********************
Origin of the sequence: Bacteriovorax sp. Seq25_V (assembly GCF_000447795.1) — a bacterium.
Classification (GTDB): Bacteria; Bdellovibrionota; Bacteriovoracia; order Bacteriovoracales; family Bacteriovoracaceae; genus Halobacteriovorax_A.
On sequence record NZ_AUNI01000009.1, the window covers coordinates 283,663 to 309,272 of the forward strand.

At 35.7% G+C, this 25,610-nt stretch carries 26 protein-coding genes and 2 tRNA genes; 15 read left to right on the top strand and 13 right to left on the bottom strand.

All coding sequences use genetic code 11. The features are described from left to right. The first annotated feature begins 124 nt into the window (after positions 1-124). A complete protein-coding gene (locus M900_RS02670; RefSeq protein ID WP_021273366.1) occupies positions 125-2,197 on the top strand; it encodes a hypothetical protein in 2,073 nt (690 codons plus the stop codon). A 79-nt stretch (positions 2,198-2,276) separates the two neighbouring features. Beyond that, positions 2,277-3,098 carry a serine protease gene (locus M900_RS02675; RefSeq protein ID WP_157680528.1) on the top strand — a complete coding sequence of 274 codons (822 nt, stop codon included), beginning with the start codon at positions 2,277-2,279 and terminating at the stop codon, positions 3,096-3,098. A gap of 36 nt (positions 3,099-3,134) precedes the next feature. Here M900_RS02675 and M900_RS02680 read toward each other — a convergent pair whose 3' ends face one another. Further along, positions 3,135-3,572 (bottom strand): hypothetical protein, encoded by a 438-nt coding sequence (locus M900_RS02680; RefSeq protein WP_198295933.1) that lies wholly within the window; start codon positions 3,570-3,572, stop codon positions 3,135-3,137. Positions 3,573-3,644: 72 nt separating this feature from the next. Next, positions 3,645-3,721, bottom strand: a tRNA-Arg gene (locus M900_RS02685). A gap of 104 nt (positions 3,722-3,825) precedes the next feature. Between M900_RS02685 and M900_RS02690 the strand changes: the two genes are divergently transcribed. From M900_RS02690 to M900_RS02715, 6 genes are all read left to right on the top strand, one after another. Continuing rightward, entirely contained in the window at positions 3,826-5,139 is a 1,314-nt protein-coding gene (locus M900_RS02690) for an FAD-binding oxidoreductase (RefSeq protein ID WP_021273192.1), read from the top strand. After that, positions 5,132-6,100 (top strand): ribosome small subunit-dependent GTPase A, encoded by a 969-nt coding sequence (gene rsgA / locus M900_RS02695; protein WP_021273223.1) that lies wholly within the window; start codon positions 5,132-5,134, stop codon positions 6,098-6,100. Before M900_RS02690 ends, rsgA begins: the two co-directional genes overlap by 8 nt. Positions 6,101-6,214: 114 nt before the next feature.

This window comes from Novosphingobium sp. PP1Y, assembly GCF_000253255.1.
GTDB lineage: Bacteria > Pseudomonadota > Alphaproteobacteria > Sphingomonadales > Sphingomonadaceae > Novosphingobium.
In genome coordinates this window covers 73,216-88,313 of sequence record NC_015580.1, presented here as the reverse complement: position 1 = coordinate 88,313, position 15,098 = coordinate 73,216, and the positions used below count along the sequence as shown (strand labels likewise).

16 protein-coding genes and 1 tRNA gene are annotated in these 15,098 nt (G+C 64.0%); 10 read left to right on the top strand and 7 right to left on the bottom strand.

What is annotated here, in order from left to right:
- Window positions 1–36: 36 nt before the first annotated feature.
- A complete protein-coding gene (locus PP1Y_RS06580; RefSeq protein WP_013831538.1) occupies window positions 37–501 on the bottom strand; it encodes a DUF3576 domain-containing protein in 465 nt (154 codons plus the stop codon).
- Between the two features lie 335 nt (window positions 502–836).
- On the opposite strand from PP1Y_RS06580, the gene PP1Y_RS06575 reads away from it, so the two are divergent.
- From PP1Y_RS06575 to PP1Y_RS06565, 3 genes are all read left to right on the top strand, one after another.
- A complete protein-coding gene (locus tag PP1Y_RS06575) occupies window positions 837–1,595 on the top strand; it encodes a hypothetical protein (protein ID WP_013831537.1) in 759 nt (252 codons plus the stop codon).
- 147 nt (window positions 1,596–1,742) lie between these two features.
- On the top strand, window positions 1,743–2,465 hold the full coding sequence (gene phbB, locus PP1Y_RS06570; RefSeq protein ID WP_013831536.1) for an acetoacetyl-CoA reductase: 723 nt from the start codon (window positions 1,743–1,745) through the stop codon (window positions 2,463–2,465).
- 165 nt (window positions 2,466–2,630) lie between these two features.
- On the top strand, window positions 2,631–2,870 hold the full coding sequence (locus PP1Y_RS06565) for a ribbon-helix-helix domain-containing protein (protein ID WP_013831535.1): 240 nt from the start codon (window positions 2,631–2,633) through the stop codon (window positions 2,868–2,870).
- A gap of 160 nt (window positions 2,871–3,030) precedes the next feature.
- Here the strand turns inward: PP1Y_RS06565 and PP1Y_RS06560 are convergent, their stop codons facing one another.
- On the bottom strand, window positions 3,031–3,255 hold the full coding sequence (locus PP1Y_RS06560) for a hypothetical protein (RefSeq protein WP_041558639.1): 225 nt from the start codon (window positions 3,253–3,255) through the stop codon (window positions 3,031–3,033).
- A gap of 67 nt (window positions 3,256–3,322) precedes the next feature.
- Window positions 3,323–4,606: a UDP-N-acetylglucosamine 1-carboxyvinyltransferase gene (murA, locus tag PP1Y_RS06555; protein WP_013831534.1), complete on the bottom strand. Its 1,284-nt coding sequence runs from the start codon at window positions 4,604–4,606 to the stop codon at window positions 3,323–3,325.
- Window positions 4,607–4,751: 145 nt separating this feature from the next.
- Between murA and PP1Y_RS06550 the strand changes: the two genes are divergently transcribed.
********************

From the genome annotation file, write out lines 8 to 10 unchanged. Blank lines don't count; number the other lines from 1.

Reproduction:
In genome coordinates this window covers 73,216-88,313 of sequence record NC_015580.1, presented here as the reverse complement: position 1 = coordinate 88,313, position 15,098 = coordinate 73,216, and the positions used below count along the sequence as shown (strand labels likewise).

16 protein-coding genes and 1 tRNA gene are annotated in these 15,098 nt (G+C 64.0%); 10 read left to right on the top strand and 7 right to left on the bottom strand.

What is annotated here, in order from left to right: